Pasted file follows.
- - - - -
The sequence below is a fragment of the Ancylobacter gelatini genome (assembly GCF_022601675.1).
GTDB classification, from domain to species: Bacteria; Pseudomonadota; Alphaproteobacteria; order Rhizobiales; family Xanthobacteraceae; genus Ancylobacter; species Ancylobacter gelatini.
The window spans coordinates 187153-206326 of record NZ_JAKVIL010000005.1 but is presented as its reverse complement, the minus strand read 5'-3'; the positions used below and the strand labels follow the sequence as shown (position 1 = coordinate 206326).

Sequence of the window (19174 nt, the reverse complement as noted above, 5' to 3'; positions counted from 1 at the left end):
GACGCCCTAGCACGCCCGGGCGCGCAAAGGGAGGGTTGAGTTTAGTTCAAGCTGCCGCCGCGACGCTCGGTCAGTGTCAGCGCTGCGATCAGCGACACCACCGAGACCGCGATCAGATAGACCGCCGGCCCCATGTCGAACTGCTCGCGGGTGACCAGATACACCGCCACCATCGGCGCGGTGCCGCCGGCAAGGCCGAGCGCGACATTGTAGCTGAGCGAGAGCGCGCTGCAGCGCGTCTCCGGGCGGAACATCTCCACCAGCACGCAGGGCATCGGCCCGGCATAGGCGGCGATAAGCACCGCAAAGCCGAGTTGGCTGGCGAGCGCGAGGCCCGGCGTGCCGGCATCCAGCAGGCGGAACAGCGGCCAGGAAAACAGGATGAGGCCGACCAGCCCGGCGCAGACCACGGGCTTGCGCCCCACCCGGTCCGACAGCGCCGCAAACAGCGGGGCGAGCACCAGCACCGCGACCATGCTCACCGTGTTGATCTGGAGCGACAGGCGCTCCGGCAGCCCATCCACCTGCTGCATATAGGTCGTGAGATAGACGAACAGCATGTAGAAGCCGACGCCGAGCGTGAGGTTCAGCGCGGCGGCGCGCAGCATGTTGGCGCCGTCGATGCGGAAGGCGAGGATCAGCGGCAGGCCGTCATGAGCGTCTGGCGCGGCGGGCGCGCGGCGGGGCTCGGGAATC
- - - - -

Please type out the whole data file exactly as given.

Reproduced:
The sequence below is a fragment of the Ancylobacter gelatini genome (assembly GCF_022601675.1).
GTDB classification, from domain to species: Bacteria; Pseudomonadota; Alphaproteobacteria; order Rhizobiales; family Xanthobacteraceae; genus Ancylobacter; species Ancylobacter gelatini.
The window spans coordinates 187153-206326 of record NZ_JAKVIL010000005.1 but is presented as its reverse complement, the minus strand read 5'-3'; the positions used below and the strand labels follow the sequence as shown (position 1 = coordinate 206326).

Sequence of the window (19174 nt, the reverse complement as noted above, 5' to 3'; positions counted from 1 at the left end):
GACGCCCTAGCACGCCCGGGCGCGCAAAGGGAGGGTTGAGTTTAGTTCAAGCTGCCGCCGCGACGCTCGGTCAGTGTCAGCGCTGCGATCAGCGACACCACCGAGACCGCGATCAGATAGACCGCCGGCCCCATGTCGAACTGCTCGCGGGTGACCAGATACACCGCCACCATCGGCGCGGTGCCGCCGGCAAGGCCGAGCGCGACATTGTAGCTGAGCGAGAGCGCGCTGCAGCGCGTCTCCGGGCGGAACATCTCCACCAGCACGCAGGGCATCGGCCCGGCATAGGCGGCGATAAGCACCGCAAAGCCGAGTTGGCTGGCGAGCGCGAGGCCCGGCGTGCCGGCATCCAGCAGGCGGAACAGCGGCCAGGAAAACAGGATGAGGCCGACCAGCCCGGCGCAGACCACGGGCTTGCGCCCCACCCGGTCCGACAGCGCCGCAAACAGCGGGGCGAGCACCAGCACCGCGACCATGCTCACCGTGTTGATCTGGAGCGACAGGCGCTCCGGCAGCCCATCCACCTGCTGCATATAGGTCGTGAGATAGACGAACAGCATGTAGAAGCCGACGCCGAGCGTGAGGTTCAGCGCGGCGGCGCGCAGCATGTTGGCGCCGTCGATGCGGAAGGCGAGGATCAGCGGCAGGCCGTCATGAGCGTCTGGCGCGGCGGGCGCGCGGCGGGGCTCGGGAATC